There has been a lot of debate about green belt land and building on brown field sites, but the importance of urban spaces is often overlooked. A recently published paper by M.H. Surohi e al looked at the populations of bees (solitary and eusocial, the latter being where a non-reproductive individuals care for the young of a single female as is the case with bumblebees) in an urban centre – in this case Northampton, the town where I work.
They surveyed several sites over the flight periods of the bees (March to October) within 500 metres of the geographical centre of the town (aka All Saints Church) and also some sites slightly further out that were local nature reserves or orchards. Their results were somewhat surprising (especially if you know how built up the middle of Northampton is) and found 48 species of bees within the town, representing 22% of the known species of bee (there are just over 250 in the UK) including one that is nationally rare. They also found that the urban sites were more diverse and abundant in bees than the meadows and nature reserves on the edge of town. The areas surveyed in the town consisted of roadside verges and roundabouts, gardens and churchyards.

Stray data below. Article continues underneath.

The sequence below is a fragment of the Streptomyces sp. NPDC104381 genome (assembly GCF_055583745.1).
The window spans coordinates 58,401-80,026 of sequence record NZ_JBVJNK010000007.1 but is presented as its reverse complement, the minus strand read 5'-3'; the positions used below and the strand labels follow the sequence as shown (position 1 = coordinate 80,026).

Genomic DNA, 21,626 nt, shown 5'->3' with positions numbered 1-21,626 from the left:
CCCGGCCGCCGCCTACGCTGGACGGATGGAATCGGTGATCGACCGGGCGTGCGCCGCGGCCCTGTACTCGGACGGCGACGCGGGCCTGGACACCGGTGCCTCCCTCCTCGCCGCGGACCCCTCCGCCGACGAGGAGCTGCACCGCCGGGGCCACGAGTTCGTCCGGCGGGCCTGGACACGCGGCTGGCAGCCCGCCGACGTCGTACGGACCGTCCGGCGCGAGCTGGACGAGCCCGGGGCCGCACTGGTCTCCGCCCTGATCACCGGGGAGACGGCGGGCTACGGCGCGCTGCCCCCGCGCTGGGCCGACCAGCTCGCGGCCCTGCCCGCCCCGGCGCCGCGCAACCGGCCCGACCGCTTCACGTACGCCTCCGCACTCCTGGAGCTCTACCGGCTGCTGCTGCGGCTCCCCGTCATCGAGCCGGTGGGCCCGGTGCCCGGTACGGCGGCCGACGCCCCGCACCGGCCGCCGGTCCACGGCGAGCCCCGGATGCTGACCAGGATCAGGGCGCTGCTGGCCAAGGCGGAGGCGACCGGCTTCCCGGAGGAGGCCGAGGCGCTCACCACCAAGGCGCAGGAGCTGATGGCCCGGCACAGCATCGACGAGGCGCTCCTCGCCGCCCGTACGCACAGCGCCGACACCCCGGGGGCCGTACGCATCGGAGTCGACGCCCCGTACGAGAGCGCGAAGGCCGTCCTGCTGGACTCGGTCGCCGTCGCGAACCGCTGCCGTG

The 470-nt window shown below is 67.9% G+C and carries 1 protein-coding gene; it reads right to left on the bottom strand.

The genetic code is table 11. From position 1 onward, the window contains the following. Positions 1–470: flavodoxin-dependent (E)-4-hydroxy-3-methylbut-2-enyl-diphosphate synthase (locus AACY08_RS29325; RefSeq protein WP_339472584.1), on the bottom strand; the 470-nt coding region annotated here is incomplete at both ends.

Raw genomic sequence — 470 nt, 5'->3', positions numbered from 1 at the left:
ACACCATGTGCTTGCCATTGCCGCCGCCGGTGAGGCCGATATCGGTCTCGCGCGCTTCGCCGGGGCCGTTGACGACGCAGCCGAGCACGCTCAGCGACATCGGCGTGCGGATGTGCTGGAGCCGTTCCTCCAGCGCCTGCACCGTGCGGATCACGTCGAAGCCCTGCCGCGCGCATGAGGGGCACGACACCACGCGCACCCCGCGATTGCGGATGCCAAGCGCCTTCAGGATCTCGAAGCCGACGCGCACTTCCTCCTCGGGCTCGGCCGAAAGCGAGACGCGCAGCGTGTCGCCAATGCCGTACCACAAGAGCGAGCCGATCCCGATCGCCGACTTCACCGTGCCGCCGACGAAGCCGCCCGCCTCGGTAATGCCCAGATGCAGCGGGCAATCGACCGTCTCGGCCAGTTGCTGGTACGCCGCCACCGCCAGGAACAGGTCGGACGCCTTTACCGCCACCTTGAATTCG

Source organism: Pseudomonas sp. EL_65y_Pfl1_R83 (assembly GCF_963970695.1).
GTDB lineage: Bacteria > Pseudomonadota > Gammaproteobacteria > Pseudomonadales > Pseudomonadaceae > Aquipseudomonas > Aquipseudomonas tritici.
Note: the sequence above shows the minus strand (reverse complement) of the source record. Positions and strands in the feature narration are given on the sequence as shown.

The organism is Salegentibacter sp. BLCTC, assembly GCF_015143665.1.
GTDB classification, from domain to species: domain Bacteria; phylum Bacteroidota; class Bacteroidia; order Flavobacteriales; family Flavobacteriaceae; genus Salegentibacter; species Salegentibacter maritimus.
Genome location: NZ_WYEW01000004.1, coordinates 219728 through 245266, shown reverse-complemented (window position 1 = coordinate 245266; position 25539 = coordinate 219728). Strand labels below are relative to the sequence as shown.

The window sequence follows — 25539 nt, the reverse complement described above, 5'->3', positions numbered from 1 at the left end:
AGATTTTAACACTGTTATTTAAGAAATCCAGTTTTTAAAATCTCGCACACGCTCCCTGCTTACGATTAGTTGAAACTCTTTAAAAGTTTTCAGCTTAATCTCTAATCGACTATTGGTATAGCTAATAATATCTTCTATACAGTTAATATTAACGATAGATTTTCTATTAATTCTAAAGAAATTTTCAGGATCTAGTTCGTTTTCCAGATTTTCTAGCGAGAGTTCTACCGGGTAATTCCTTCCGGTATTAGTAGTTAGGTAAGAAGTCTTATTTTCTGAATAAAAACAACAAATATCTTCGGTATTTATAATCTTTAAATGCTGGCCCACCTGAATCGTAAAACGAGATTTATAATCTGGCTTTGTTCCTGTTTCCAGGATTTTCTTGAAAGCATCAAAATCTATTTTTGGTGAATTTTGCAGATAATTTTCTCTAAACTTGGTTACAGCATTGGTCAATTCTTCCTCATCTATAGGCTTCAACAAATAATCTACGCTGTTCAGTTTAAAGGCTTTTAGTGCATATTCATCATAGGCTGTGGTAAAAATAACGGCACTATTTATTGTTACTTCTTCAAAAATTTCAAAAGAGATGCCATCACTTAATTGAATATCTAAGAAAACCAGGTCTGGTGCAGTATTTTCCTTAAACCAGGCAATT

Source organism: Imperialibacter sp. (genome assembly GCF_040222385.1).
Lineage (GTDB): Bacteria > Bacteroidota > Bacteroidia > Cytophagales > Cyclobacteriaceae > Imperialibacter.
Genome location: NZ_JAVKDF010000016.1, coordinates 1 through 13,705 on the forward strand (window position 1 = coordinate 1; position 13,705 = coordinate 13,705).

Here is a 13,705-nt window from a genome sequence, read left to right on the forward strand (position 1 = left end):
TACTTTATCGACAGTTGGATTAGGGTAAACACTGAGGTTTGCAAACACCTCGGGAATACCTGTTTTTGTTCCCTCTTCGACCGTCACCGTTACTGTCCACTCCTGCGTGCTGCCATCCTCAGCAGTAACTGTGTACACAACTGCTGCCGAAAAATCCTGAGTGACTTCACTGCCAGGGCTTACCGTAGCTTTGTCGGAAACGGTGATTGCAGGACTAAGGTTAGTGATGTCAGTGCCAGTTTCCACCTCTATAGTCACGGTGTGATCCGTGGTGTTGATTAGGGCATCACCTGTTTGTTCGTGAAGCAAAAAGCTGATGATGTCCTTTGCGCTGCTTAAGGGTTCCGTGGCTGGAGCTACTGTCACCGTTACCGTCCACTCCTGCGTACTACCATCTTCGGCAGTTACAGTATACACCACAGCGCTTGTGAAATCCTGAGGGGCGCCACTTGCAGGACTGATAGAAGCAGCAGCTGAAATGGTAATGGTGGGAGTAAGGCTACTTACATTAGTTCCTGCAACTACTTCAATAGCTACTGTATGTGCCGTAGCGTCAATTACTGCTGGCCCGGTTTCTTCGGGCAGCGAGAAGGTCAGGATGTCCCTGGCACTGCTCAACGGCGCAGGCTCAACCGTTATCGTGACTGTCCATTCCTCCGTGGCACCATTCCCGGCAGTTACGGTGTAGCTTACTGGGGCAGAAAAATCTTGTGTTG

Most of the bees were seen in the period from March to June, and the most dominant genus was that of the mining bees, Andrena which shows the importance of having non-tarmaced areas! Less surprising was the fact that hte most abundant species was Osmia Bicornis, the mason bee which nests in walls – it would find plenty of those in the middle of Northampton.
All this makes me even more determined to try and determine the insects sharing the hospital site in Northampton – I have already seen the ashy mining bee there along with its nomada parasite. Time to get my camera out…
Ashy mining bee, Andrena cineraria, not at the hospital